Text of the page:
"I might have had a tough break, but I have an awful lot to live for."
Hit four home runs in one game on June 3, 1932.
Won the Triple Crown in 1934 when he led the American League in batting average (.363), home runs (49) and runs batted in (165).
Holds the record for most grand slams in a career with 23.
Hit 493 home runs in his career, setting the record for the most home runs hit by any first baseman in history until Mark McGwire hit 500.
Became the only player in history to drive in more than 500 runs in three years. He ushered in 174 runs in 1930, 184 in 1931 and 151 in 1932, for a total of 509.
His amazing total of 184 RBI's in a single season (1931) is first In American League history and second in baseball history (behind Hack Wilson's 190 RBI's with the Chicago Cubs).
Set a record by playing in a consecutive streak of 2,130 professional baseball games throughout his career, despite 17 fractures in his hands, being beaned several times, having severe back pain and suffering various other illnesses and minor injuries. Gehrig's record stood until Cal Ripken, Jr. broke it in 1995.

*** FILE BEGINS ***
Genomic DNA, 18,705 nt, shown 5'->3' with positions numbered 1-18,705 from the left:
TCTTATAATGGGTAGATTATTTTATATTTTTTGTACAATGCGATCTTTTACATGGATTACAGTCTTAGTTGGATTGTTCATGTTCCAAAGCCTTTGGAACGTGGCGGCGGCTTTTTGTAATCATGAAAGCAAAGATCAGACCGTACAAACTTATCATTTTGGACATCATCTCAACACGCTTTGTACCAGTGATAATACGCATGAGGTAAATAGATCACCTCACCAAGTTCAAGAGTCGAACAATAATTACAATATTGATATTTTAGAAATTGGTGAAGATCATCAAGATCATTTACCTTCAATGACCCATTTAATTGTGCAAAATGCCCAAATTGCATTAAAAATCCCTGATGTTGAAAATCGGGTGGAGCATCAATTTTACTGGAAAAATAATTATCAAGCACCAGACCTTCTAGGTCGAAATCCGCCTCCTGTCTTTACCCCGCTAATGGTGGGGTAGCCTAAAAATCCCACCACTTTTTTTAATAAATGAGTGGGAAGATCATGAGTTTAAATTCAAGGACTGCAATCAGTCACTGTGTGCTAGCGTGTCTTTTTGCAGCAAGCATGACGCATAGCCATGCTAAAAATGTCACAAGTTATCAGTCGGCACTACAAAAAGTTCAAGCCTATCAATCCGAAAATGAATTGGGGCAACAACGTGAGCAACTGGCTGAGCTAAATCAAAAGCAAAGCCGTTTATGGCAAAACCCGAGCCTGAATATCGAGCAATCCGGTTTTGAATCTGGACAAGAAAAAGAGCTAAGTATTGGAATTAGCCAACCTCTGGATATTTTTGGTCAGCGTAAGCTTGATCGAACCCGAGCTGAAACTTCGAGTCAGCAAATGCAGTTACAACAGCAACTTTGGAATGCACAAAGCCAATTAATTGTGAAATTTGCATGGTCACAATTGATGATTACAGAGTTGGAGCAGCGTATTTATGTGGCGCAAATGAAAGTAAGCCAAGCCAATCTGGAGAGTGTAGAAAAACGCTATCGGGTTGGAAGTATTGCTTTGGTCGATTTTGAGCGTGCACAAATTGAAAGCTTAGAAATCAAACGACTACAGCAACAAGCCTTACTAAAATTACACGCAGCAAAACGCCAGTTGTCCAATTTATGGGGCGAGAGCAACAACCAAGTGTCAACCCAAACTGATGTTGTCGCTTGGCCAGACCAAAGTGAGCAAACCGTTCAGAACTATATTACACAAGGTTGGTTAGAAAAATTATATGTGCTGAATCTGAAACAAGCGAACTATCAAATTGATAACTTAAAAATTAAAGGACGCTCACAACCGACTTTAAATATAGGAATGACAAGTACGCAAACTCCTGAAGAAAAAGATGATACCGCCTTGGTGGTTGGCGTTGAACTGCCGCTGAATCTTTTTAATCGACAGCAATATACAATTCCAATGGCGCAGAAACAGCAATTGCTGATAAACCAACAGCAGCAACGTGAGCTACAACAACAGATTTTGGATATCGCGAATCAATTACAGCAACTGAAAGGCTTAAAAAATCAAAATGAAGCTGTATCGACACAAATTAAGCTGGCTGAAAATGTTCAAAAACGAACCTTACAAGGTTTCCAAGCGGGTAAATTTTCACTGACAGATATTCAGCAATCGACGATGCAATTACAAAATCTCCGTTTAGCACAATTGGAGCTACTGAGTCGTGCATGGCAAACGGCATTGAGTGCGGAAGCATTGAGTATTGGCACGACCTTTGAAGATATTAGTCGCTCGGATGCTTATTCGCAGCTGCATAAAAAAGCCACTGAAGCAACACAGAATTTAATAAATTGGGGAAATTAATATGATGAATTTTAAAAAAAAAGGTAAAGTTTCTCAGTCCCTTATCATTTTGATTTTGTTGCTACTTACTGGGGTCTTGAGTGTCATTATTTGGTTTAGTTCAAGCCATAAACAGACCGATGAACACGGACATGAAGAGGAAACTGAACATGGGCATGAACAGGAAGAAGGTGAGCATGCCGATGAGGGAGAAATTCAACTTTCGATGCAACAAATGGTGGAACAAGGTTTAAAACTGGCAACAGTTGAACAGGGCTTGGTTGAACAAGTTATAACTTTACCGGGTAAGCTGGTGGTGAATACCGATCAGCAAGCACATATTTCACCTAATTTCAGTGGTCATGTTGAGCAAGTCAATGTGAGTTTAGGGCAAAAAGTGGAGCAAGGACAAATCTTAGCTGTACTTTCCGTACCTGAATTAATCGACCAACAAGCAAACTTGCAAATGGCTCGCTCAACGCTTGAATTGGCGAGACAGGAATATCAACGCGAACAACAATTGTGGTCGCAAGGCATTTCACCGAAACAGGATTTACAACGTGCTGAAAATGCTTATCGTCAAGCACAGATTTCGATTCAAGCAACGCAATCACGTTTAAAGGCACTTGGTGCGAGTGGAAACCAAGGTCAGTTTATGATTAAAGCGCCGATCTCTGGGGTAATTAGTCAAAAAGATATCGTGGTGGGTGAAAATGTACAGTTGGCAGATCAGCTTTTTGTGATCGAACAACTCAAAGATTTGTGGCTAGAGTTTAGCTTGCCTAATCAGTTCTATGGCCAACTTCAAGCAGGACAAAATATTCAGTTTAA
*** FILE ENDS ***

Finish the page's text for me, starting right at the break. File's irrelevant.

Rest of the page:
Became the first athlete to have his number retired. Upon his retirement from baseball in 1939, the New York Yankees retired his No. 4 jersey. Today, the practice of retiring jerseys numbers is carried out in most sports.
Was inducted into the Baseball Hall of Fame in 1939. In light of his progressive illness, the usual two-year waiting period after a player retires was waived in Gehrig's case.
In 1955, Gehrig's Columbia fraternity Phi Delta Theta established the Lou Gehrig Memorial Award. Each year, it is awarded to the Major League player who best exemplifies Gehrig's character and attitude.